"If a child contracts haemophilia from a spontaneous genetic mutation, it might be a while before the parents or doctors realise what exactly is wrong", explained Rosemary Daly, the administrator of the Irish Haemophilia Society. It represents around 500 people with the condition.
"When the child first starts to move around, it will begin to bruise itself severely and parents often get accused of abusing their children, when in fact they are worried about what the problem is", Ms Daly said.
The Irish Haemophilia Society was founded over 30 years ago.
After the blood infection scandal became public, the IHS organised legal representation for haemophiliacs who were infected, to present their cases at the Lindsay Tribunal. So far, the State has paid out over £200 million to the 1,300 people, including haemophiliacs, who were infected with hepatitis C from contaminated blood products. However, compensation for haemophiliacs infected with HIV is still being negotiated. Unfortunately, even for those who escaped infection, the fear that it could happen again has not gone away.
"Up to recently, haemophiliacs have been receiving a recombinant product", said Rosemary Daly. "It was a purely synthetic substance designed to replace the missing Factor VIII or IX. However, there has been a shortage worldwide in recombinant products and we have been forced to move back to plasma based products. This is psychologically difficult for some people as the products are still partly being sourced in the US. It is fair to say however that screening processes have been vastly improved".
Haemophilia remains a lifelong condition. There is no cure for it. Symptoms can be managed now better than before. In the 50s and 60s, long before the events which led to the Lindsay Tribunal, the treatment of haemophiliacs was insensitive and ignorant, says Eithne Scallon, honorary secretary of the Irish Haemophilia Society.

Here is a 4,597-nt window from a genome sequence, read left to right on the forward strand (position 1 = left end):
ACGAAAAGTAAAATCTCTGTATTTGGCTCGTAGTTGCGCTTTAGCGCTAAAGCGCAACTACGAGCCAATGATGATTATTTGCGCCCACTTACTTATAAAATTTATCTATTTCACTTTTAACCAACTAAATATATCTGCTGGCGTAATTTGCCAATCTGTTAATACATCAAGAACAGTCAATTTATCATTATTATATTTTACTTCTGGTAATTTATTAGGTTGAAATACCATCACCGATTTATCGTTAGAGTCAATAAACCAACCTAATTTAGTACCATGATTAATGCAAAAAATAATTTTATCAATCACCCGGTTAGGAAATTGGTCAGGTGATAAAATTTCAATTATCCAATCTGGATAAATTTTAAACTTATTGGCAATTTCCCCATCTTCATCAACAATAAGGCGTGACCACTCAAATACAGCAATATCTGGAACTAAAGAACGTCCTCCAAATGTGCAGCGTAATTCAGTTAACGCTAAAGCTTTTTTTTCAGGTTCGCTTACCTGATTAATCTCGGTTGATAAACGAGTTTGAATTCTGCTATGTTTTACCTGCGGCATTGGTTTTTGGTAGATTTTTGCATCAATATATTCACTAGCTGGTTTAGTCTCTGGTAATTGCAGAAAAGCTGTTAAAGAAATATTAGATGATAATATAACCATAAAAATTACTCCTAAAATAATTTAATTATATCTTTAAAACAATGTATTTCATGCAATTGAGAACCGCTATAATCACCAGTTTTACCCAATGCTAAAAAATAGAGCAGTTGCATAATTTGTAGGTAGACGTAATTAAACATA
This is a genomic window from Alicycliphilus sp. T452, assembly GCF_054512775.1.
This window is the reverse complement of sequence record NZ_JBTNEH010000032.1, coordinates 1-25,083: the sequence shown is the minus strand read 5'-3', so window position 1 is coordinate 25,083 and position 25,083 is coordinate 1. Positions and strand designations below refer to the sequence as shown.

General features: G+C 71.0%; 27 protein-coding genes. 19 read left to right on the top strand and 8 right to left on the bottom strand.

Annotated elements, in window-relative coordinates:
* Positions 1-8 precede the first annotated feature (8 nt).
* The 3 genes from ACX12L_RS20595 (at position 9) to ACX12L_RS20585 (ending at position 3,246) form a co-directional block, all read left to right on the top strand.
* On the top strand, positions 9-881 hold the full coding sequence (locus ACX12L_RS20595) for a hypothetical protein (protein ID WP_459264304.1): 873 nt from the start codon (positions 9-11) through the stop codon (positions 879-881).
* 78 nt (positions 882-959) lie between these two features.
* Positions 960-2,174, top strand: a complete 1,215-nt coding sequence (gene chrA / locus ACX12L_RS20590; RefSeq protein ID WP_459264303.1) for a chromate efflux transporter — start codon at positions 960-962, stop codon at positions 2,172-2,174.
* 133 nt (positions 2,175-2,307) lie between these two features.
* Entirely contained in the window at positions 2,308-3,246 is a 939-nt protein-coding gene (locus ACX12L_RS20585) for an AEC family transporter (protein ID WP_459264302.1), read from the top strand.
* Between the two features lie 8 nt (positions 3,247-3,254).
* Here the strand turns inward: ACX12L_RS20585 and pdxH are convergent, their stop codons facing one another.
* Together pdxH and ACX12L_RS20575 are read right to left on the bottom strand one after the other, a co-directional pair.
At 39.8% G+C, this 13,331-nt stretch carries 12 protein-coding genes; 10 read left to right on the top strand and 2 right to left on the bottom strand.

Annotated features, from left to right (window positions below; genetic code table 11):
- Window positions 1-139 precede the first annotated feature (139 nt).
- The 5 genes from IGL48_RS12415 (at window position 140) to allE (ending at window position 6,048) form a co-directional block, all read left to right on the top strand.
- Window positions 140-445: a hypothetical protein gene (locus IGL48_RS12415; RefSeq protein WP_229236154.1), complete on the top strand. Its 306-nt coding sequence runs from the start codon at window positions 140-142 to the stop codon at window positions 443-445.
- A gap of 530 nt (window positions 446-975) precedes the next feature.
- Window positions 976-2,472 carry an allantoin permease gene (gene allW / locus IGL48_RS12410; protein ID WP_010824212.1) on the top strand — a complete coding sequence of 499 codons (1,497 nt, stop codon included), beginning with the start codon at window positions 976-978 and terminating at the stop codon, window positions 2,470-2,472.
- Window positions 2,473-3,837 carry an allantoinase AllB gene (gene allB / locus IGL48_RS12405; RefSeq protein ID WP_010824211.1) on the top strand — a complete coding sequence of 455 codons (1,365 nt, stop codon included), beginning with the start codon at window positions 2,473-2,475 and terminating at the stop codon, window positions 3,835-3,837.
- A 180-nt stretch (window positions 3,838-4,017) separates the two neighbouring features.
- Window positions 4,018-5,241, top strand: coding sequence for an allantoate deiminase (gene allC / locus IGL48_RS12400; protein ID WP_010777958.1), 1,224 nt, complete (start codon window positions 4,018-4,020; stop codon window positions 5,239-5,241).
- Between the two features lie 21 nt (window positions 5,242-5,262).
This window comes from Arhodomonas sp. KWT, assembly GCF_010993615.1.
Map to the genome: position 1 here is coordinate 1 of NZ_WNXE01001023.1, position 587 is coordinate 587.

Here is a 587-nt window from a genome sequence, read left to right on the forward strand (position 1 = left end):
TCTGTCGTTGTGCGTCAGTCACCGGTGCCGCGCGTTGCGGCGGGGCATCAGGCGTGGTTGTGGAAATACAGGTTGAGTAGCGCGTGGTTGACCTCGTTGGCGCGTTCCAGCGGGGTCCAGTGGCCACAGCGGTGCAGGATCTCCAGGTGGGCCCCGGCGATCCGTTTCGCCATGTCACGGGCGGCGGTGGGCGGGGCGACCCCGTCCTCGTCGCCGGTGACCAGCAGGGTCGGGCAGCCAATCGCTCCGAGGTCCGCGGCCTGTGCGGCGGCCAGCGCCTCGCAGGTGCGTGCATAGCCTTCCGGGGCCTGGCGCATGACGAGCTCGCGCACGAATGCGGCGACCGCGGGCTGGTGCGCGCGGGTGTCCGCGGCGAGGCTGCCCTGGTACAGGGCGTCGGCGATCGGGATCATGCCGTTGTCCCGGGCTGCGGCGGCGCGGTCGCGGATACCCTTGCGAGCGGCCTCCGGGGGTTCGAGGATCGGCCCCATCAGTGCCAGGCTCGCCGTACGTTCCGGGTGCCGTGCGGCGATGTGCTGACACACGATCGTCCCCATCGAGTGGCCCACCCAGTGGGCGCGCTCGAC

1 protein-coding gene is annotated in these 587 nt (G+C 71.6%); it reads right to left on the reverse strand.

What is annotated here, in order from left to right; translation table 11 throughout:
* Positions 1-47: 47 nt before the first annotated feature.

"Knowledge of the disorder among both medical professionals and teachers was minimal, particularly in rural areas", she said. "Many children with haemophilia were unable to, or prevented from, going to school. Job opportunities were limited. People with haemophilia were often trained as watchmakers, just as blind people were trained as telephonists. Often, parents knew more about their sons' conditions than their doctors".
Things have improved a lot since the days when children became crippled because their joints were so damaged from internal bleeding without being treated. Education on haemophilia is better and it is not necessary for a child with a blood disorder to be singled out for special attention at school. Sports and physical activities are recommended, but highly competitive contact sports should be avoided. Most men with haemophilia find and keep regular employment. While the public perception is that haemophiliacs are at high risk of cutting their fingers or other parts of their body and bleeding uncontrollably, the greater risk is internal bleeding due to a knock or fall. Blood products are taken to prevent against this, especially by children who are prone to falls and knocks.
Nowadays, women can also be screened to discover if they are a carrier or a potential carrier of the defective chromosome. Children, even those whose haemophilia results from a sudden unforeseen genetic change, can be diagnosed early and treated successfully. The good news is that people with haemophilia now have a better chance than ever of living a normal and fulfilling life.
A very honest and heart warming read about this topic is a book titled"April Fools Day" by Bryce Courtenay, who is an Australian author. He writes about the life of his son who was diagnosed with Haemophilia at a young age. He talks openly about his sons struggle through life including contracting HIV through a blood transfusion.
Following tooth extraction I used have serious bleeds and thought that I was a "bleeder".When I was 49 years old I discovered that I had Xmas disease.Following that there was no more bleeding after tooth extraction as there is a wonserful service at the NCHCD at St.James's. one is given the necessary factor prior to extraction or filling and then one becomes as good if not better than an ordinary patient.I take off my hat to all the staff at NCHCD.
my doctor has sent a letter to a hospital for tests she reckons i have some type of blood disorder what can i expect them to do